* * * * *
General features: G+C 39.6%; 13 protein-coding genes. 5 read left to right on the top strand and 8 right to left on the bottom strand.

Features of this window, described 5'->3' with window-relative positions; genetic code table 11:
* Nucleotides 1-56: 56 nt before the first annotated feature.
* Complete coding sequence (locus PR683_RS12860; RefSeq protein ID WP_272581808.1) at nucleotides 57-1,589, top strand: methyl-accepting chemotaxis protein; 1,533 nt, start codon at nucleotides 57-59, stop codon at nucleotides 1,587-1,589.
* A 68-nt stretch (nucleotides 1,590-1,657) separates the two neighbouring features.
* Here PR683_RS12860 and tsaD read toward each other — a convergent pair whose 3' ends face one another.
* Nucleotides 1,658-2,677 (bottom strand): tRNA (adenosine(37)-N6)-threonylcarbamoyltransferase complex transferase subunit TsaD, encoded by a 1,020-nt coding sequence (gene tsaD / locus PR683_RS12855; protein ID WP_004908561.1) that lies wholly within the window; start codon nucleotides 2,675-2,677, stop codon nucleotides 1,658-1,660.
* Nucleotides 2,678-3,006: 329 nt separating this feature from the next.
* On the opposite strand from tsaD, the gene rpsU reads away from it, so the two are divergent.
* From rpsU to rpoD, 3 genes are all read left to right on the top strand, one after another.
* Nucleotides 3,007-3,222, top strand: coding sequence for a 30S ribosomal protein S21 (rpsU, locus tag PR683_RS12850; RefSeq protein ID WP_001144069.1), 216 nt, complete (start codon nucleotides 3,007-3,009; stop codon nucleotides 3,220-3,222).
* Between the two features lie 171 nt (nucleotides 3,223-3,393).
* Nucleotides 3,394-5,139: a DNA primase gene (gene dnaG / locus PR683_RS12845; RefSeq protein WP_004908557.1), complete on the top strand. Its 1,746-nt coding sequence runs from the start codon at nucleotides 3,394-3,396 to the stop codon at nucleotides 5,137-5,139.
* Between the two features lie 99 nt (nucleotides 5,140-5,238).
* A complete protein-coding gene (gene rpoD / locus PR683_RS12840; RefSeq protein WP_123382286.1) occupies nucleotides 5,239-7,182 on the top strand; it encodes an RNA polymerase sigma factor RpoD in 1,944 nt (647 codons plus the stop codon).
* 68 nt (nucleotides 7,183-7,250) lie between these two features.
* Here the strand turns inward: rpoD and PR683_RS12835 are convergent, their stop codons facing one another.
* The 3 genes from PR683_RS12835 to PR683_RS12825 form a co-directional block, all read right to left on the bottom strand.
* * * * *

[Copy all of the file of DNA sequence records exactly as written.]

General features: G+C 39.6%; 13 protein-coding genes. 5 read left to right on the top strand and 8 right to left on the bottom strand.

Features of this window, described 5'->3' with window-relative positions; genetic code table 11:
* Nucleotides 1-56: 56 nt before the first annotated feature.
* Complete coding sequence (locus PR683_RS12860; RefSeq protein ID WP_272581808.1) at nucleotides 57-1,589, top strand: methyl-accepting chemotaxis protein; 1,533 nt, start codon at nucleotides 57-59, stop codon at nucleotides 1,587-1,589.
* A 68-nt stretch (nucleotides 1,590-1,657) separates the two neighbouring features.
* Here PR683_RS12860 and tsaD read toward each other — a convergent pair whose 3' ends face one another.
* Nucleotides 1,658-2,677 (bottom strand): tRNA (adenosine(37)-N6)-threonylcarbamoyltransferase complex transferase subunit TsaD, encoded by a 1,020-nt coding sequence (gene tsaD / locus PR683_RS12855; protein ID WP_004908561.1) that lies wholly within the window; start codon nucleotides 2,675-2,677, stop codon nucleotides 1,658-1,660.
* Nucleotides 2,678-3,006: 329 nt separating this feature from the next.
* On the opposite strand from tsaD, the gene rpsU reads away from it, so the two are divergent.
* From rpsU to rpoD, 3 genes are all read left to right on the top strand, one after another.
* Nucleotides 3,007-3,222, top strand: coding sequence for a 30S ribosomal protein S21 (rpsU, locus tag PR683_RS12850; RefSeq protein ID WP_001144069.1), 216 nt, complete (start codon nucleotides 3,007-3,009; stop codon nucleotides 3,220-3,222).
* Between the two features lie 171 nt (nucleotides 3,223-3,393).
* Nucleotides 3,394-5,139: a DNA primase gene (gene dnaG / locus PR683_RS12845; RefSeq protein WP_004908557.1), complete on the top strand. Its 1,746-nt coding sequence runs from the start codon at nucleotides 3,394-3,396 to the stop codon at nucleotides 5,137-5,139.
* Between the two features lie 99 nt (nucleotides 5,140-5,238).
* A complete protein-coding gene (gene rpoD / locus PR683_RS12840; RefSeq protein WP_123382286.1) occupies nucleotides 5,239-7,182 on the top strand; it encodes an RNA polymerase sigma factor RpoD in 1,944 nt (647 codons plus the stop codon).
* 68 nt (nucleotides 7,183-7,250) lie between these two features.
* Here the strand turns inward: rpoD and PR683_RS12835 are convergent, their stop codons facing one another.
* The 3 genes from PR683_RS12835 to PR683_RS12825 form a co-directional block, all read right to left on the bottom strand.